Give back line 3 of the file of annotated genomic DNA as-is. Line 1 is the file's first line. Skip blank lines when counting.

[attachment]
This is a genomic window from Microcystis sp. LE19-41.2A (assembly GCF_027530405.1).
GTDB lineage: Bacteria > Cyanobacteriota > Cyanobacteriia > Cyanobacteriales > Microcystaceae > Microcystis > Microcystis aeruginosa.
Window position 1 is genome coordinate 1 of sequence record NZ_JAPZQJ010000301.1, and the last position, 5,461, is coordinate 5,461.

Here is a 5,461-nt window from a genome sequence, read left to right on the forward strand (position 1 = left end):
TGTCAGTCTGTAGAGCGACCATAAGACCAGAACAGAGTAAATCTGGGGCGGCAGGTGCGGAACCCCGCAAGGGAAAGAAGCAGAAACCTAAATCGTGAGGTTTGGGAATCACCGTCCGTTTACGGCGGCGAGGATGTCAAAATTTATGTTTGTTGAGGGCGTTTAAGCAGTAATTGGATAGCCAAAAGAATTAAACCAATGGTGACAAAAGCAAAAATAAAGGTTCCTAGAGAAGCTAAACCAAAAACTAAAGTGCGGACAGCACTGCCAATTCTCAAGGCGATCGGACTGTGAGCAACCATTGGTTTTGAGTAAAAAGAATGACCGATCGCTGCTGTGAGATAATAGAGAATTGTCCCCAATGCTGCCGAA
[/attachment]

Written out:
Window position 1 is genome coordinate 1 of sequence record NZ_JAPZQJ010000301.1, and the last position, 5,461, is coordinate 5,461.